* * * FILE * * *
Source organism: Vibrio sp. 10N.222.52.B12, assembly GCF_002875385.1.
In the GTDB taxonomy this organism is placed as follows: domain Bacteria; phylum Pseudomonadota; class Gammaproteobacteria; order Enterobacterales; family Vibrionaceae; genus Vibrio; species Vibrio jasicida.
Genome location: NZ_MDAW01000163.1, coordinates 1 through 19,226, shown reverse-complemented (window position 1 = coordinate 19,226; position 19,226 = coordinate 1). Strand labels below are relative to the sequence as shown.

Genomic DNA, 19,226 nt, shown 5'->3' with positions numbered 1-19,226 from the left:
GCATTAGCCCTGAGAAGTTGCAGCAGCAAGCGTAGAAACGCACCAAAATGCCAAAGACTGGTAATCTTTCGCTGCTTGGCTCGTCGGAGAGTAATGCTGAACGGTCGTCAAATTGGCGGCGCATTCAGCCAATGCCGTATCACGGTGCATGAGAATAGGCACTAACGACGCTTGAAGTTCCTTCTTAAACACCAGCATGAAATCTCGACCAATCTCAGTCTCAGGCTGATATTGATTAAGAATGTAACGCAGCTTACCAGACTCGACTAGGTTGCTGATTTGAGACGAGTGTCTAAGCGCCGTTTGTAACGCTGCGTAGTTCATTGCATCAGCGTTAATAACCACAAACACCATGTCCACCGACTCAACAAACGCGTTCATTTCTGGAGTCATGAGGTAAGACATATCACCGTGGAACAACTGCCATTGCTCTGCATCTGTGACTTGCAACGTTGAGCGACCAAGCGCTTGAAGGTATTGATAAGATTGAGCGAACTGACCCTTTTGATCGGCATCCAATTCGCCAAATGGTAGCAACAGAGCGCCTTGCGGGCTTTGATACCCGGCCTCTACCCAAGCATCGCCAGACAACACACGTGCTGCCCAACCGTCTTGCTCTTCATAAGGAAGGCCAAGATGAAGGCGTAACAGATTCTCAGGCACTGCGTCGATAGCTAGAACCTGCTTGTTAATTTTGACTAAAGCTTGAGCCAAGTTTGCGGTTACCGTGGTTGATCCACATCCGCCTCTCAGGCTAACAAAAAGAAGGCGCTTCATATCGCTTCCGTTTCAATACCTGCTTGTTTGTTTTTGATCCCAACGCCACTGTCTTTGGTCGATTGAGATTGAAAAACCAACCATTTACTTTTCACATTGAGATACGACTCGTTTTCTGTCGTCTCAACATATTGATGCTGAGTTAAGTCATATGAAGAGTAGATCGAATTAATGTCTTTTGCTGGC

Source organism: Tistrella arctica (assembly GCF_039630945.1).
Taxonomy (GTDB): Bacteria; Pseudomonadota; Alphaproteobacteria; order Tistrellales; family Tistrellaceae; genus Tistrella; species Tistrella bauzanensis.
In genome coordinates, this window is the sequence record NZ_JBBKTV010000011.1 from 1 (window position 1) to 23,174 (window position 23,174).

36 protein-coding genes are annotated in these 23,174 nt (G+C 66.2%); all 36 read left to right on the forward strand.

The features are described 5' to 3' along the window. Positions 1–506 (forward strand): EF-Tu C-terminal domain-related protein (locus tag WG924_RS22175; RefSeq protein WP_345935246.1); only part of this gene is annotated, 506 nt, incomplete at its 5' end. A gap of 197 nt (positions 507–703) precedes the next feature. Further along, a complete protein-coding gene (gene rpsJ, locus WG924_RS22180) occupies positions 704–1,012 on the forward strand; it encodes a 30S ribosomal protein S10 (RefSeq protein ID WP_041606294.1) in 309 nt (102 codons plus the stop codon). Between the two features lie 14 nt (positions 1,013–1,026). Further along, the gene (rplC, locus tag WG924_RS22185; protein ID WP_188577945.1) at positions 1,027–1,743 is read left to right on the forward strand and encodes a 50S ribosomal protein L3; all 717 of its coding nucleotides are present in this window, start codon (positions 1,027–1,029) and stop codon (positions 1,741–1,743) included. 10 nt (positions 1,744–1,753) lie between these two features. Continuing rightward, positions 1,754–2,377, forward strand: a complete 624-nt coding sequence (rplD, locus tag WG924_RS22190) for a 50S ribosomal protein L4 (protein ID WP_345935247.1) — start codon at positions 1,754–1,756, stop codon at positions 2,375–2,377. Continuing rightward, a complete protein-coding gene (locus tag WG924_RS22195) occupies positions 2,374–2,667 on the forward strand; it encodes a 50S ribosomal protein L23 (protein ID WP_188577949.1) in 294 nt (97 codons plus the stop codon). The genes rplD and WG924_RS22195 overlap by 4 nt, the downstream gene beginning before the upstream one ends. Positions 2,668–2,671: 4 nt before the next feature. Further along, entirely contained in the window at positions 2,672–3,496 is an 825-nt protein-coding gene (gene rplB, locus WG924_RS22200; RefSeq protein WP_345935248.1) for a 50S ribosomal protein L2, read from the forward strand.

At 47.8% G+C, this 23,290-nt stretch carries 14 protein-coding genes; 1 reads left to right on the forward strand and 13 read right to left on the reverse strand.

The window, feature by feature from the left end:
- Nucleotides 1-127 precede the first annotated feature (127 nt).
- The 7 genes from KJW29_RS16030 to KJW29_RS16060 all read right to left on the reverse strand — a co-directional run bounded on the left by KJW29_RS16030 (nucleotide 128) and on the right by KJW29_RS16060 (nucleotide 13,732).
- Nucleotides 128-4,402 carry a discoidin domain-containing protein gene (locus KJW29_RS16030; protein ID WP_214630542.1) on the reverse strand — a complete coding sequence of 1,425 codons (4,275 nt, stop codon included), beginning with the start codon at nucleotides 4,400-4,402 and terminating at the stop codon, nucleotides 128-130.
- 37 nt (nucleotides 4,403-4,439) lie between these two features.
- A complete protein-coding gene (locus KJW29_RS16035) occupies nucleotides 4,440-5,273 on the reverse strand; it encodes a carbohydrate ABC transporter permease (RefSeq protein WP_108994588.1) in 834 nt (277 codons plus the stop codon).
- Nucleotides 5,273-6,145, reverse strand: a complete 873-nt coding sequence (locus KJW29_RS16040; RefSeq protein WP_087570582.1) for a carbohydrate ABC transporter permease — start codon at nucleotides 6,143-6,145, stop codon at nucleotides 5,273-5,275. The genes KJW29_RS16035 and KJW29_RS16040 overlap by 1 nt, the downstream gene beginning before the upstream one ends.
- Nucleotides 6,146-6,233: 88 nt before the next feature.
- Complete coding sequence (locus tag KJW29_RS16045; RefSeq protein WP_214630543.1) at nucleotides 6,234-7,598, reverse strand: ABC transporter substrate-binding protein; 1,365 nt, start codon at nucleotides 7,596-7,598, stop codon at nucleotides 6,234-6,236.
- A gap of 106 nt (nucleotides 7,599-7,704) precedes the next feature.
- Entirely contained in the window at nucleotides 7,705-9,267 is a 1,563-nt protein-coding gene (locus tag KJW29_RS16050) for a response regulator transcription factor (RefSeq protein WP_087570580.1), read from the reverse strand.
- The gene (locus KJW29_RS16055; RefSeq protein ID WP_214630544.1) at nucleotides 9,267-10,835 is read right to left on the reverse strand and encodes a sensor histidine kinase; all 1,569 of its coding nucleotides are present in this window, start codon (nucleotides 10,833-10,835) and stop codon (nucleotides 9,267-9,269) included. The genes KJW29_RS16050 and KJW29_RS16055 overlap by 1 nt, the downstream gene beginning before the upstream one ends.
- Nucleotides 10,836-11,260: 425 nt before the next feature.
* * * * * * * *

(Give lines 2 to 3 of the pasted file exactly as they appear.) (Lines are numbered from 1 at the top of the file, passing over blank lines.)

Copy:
In the GTDB taxonomy this organism is placed as follows: domain Bacteria; phylum Pseudomonadota; class Gammaproteobacteria; order Enterobacterales; family Vibrionaceae; genus Vibrio; species Vibrio jasicida.
Genome location: NZ_MDAW01000163.1, coordinates 1 through 19,226, shown reverse-complemented (window position 1 = coordinate 19,226; position 19,226 = coordinate 1). Strand labels below are relative to the sequence as shown.